Person-Centered Dementia Care: The Legacy of Tom Kitwood

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Dawn Brooker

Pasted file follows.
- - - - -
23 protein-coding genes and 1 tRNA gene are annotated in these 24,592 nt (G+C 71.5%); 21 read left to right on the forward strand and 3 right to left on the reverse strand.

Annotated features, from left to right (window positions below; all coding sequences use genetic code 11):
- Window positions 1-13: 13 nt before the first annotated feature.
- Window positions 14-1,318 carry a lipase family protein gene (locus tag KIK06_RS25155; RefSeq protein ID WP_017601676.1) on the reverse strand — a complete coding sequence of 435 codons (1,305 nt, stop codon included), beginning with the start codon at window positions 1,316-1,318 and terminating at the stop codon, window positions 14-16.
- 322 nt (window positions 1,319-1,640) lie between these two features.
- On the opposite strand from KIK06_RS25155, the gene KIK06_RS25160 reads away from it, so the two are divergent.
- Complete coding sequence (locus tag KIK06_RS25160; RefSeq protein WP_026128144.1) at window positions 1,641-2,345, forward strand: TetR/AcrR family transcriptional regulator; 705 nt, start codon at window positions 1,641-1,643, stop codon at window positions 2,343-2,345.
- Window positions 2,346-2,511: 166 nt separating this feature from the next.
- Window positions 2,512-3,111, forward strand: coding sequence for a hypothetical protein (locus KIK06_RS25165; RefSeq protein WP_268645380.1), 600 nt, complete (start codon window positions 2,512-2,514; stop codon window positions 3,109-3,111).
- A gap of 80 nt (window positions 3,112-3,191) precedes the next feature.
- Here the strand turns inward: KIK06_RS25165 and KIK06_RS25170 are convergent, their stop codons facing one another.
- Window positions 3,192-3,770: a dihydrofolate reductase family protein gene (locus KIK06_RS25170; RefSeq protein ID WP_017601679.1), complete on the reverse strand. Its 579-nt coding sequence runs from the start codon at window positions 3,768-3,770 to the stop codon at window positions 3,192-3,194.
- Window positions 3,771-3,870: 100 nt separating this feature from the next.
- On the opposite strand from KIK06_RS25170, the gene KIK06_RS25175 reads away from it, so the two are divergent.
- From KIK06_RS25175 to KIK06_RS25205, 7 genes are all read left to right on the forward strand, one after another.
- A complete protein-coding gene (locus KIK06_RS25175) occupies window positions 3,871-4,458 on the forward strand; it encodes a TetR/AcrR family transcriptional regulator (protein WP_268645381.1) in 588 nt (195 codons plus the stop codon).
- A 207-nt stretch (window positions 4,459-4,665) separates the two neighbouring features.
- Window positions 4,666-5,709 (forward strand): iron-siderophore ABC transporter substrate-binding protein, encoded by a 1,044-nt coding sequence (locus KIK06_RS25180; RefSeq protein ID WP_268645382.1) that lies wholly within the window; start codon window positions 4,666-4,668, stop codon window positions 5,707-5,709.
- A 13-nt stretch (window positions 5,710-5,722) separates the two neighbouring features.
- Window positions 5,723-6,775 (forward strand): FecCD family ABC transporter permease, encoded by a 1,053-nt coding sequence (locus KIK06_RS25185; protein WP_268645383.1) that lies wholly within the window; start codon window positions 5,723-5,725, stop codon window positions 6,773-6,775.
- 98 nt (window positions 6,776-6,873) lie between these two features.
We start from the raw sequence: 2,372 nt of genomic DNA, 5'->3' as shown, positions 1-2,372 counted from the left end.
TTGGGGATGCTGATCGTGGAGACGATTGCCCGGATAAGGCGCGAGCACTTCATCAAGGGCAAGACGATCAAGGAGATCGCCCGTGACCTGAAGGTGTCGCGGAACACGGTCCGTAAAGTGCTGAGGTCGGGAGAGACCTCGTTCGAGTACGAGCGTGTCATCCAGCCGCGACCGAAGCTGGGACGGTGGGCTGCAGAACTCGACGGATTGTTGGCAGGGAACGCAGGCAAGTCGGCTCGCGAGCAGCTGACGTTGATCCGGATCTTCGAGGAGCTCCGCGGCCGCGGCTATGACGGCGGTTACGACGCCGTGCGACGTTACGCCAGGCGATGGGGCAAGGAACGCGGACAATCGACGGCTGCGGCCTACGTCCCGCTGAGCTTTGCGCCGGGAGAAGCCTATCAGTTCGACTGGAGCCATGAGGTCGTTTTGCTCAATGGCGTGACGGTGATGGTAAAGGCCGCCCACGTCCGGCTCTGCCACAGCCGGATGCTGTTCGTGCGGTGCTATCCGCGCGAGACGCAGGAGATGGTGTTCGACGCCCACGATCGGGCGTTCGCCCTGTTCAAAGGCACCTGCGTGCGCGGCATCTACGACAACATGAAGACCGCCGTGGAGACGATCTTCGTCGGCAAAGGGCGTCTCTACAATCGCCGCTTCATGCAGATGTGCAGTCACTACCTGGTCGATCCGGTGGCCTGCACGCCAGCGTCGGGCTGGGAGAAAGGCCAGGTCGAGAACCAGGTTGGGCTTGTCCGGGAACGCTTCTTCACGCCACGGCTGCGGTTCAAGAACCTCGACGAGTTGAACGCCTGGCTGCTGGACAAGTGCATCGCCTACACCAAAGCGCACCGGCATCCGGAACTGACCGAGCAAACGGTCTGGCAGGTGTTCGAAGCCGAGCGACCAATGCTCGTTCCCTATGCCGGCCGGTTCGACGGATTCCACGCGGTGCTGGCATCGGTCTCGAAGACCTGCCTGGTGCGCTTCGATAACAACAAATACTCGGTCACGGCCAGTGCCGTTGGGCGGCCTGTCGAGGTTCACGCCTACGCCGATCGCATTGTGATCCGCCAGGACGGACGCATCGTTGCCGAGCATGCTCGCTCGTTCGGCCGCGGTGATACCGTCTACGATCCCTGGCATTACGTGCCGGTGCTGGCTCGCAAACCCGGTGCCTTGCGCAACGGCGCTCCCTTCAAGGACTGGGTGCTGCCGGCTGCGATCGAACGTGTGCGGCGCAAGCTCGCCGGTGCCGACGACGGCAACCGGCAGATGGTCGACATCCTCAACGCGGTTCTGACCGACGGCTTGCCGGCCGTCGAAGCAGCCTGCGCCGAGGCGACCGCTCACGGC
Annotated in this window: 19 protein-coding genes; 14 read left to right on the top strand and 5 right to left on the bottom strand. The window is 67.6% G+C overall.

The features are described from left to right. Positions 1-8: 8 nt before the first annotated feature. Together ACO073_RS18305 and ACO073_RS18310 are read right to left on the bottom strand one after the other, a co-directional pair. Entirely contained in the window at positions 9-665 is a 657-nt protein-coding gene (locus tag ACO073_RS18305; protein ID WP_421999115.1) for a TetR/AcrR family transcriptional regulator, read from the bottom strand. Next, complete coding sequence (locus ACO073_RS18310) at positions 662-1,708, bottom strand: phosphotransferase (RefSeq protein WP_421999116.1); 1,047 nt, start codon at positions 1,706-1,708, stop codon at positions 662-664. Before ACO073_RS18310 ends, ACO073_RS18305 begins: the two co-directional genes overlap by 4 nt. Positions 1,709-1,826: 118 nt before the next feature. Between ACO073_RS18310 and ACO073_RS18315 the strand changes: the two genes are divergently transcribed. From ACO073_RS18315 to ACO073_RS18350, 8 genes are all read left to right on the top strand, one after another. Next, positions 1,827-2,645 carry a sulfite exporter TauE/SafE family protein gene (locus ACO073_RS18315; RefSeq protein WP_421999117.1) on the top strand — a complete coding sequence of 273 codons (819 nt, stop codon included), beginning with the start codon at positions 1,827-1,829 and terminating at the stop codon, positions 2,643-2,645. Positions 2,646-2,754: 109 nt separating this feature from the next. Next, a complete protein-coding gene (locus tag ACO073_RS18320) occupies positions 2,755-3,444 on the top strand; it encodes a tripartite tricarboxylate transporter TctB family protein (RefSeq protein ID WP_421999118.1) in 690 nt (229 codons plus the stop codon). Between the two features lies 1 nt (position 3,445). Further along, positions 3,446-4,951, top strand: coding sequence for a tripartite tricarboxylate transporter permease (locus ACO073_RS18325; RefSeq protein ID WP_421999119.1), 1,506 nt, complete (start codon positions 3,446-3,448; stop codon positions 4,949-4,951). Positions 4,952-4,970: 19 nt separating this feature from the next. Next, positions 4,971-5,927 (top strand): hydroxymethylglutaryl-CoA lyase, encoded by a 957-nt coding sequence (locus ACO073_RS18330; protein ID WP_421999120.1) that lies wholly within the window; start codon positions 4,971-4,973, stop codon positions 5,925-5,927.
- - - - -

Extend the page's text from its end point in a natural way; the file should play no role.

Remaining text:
Tom Kitwood died at the age of 61 years in 1998. His first degree was in Natural Sciences at Cambridge, and he was an ordained Anglican priest who taught chemistry and worked as a school chaplain in Uganda. Having lost his faith following the massacres he witnessed there in the early 1970s, Tom returned to the United Kingdom and settled in Bradford, where he completed his PhD in Interdisciplinary Human Studies, becoming a lecturer and eventually a professor in 1998. This potted account of his career does not easily explain how he became one of the most influential figures in dementia care. Nearly 30 years on, his name is still synonymous with person-centered dementia care. I was privileged to know Tom Kitwood as a mentor and a friend. I first heard him speak at a conference in 1988 when I was working as a clinical psychologist in UK psychiatric services for older people. My work in dementia studies has been so intertwined with Tom Kitwood’s influence that I find it impossible to provide an objective review of his legacy. What I provide here are personal reflections, grounded in my experience over the past 35 years that I hope will provide a useful context for understanding the field of dementia within person centered medicine.

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